|Publication number||US5748047 A|
|Application number||US 08/689,874|
|Publication date||May 5, 1998|
|Filing date||Aug 15, 1996|
|Priority date||Aug 15, 1996|
|Publication number||08689874, 689874, US 5748047 A, US 5748047A, US-A-5748047, US5748047 A, US5748047A|
|Inventors||Warren E. Guthrie, Gary S. Garbe|
|Original Assignee||Northrop Grumman Corporation|
|Export Citation||BiBTeX, EndNote, RefMan|
|Patent Citations (15), Referenced by (23), Classifications (12), Legal Events (5)|
|External Links: USPTO, USPTO Assignment, Espacenet|
1. Field of the Invention
The present invention relates generally to an improvement in frequency synthesizers and more particularly, but not by way of limitation, to an arrangement and method for quickly synthesizing frequencies in the microwave region which affords high performance with respect to tuning speed and minimization of phase noise and spurious frequency signals as well as permitting physical embodiment in a very small size.
2. Description of the Prior Art
Frequency synthesizers using phase locked loops with voltage controlled oscillators are well known. A phase locked loop basically comprises a feedback circuit for producing a fine tune control signal which is applied to the voltage controlled oscillator and operates to bring the output signal of the oscillator into phase lock with a reference signal. When the tuning range of the voltage controlled oscillator is greater than the capture range of the phase locked loop, it is a frequent requirement that the voltage controlled oscillator be coarse or pre-tuned to bring the frequency of its output signal within the capture range of the phase locked loop so that the system will be able to acquire phase lock. While various methods for pretuning the voltage controlled oscillator have been employed, difficulties have arisen in the use of such methods because misalignment of the oscillator, aging of components, oscillator drift and temperature effects can often result in the need to coarse tune the oscillator with a voltage signal which is different from the predetermined signal for a given output frequency. A predetermined fixed tuning voltage cannot adapt to the changing conditions brought about by these factors and requires frequent adjustment. Also, the characteristics of frequency synthesizers and voltage controlled oscillators vary from one synthesizer to the other thereby requiring that the predetermined tuning voltages be established individually for each synthesizer during production, thereby increasing the cost of production. Phase locked loops have also been found unsuitable for many wide-range synthesizer applications because of the inherent tradeoffs between tuning step size, phase noise levels, spurious signal levels, and acquisition time.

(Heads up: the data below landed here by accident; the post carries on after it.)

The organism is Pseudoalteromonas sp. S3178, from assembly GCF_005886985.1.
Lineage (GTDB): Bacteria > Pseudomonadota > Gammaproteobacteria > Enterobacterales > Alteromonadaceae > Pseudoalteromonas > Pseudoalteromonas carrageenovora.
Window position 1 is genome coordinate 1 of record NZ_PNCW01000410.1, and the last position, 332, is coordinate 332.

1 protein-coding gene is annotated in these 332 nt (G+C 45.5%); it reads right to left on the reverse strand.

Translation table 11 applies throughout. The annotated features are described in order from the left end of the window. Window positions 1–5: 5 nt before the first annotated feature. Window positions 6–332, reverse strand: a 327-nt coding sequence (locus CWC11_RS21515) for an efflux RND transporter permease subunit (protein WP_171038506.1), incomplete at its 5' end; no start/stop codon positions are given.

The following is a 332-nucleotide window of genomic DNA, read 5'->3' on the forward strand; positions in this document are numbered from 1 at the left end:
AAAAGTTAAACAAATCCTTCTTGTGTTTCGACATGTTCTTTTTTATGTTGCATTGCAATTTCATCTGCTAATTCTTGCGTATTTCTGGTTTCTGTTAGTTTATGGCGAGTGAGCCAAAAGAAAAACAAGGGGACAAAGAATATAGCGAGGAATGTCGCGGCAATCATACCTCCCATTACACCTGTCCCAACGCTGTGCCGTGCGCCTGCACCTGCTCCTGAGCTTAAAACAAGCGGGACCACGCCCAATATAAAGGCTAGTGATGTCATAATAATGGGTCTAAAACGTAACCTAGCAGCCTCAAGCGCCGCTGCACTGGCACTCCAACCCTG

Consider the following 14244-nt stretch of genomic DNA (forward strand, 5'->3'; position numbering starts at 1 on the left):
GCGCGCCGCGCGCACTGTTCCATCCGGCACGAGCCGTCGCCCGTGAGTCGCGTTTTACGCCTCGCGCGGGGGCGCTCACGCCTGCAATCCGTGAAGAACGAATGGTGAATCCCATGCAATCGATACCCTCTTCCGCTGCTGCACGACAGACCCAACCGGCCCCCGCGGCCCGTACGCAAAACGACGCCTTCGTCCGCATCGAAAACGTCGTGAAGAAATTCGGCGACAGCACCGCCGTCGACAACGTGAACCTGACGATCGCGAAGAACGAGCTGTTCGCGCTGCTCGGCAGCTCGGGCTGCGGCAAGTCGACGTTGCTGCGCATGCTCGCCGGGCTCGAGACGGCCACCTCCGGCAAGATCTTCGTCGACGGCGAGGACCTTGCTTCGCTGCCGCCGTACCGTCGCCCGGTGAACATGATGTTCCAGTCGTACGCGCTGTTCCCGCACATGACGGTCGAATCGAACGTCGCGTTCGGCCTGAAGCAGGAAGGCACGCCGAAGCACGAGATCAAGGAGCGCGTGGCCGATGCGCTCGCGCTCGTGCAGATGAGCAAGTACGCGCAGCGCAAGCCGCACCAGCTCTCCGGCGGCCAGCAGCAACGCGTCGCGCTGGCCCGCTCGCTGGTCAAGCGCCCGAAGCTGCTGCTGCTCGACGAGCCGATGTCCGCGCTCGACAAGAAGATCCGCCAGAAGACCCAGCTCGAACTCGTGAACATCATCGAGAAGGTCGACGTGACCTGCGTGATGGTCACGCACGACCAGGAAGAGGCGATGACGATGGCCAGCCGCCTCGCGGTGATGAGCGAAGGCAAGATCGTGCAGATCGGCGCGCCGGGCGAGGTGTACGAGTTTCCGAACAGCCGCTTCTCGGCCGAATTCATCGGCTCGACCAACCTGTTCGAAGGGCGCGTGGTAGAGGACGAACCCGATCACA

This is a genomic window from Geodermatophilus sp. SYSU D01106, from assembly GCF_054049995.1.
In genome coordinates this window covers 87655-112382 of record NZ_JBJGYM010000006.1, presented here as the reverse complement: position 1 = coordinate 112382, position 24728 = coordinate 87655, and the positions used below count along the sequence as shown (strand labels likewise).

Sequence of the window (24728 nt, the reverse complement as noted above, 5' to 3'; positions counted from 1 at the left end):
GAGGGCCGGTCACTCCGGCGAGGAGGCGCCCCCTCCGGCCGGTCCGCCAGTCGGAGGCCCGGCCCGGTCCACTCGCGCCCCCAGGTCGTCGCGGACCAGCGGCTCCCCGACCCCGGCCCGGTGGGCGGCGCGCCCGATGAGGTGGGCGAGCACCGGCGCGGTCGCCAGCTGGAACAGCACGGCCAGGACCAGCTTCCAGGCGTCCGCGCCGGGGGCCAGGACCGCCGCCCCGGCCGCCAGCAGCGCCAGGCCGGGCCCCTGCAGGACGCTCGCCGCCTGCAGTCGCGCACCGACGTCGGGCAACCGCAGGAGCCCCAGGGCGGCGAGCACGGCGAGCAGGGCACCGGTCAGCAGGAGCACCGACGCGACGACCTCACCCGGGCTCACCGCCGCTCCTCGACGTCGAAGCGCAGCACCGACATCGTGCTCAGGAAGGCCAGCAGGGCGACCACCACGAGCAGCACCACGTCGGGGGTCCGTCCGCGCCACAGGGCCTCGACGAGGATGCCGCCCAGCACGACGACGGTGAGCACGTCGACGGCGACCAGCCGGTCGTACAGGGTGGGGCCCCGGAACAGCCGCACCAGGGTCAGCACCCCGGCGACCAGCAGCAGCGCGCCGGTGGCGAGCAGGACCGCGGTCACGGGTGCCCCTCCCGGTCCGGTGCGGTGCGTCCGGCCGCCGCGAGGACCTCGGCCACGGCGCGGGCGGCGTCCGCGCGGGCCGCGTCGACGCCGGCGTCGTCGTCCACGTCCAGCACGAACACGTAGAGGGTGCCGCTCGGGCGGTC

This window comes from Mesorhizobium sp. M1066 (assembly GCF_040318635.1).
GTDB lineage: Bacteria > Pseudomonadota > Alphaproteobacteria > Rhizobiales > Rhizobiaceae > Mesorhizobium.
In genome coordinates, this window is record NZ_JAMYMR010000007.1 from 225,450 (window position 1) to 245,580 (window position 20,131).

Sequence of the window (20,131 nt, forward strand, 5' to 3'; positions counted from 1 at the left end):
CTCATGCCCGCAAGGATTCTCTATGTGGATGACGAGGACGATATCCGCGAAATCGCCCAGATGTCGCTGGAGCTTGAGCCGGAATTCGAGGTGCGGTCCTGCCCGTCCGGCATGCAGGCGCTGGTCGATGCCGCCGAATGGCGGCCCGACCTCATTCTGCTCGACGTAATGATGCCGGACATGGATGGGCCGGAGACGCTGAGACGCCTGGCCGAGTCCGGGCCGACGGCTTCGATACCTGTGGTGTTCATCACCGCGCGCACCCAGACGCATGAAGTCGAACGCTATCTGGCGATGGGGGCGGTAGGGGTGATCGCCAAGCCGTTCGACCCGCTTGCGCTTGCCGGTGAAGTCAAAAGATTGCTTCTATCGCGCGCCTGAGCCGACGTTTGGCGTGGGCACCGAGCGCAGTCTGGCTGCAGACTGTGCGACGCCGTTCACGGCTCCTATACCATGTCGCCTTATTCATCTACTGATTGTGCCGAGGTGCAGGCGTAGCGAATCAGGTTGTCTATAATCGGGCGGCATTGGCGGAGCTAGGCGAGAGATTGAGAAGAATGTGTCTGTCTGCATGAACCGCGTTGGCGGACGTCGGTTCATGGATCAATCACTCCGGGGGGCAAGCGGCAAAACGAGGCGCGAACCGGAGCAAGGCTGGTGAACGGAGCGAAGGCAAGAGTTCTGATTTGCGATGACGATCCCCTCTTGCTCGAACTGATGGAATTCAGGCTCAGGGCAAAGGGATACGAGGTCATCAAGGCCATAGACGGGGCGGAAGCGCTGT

While previous specific patents of the prior art are of general interest, none are believed to disclose the novel features and overall arrangement and method of the present invention. Such prior art includes U.S. Pat. No. 5,390,346 dated Feb. 14, 1995 which discloses a frequency conversion technique comprising first and second mixer stages connected in cascade that are supplied from first and second wide tuning range programmable Local Oscillator (LO) synthesizers, respectively, that allow a small tuning step size to be achieved with two phase locked loops each with larger step size. If this conversion technique were used as the basis for a wide range frequency synthesizer, it would allow an improved combination of tuning step size, acquisition time, phase noise levels, and spurious signal performance relative to a single phase locked loop, but at a significant increase in cost due to its higher complexity. There is no up-down conversion and filtering of a comb line with associated cancellation of the frequency drift and phase noise which would otherwise be imparted by an oscillator used to convert the comb line. There is no pretuning feature mentioned nor is there any showing of an arrangement to eliminate spurious frequency signals from the output microwave frequency signal.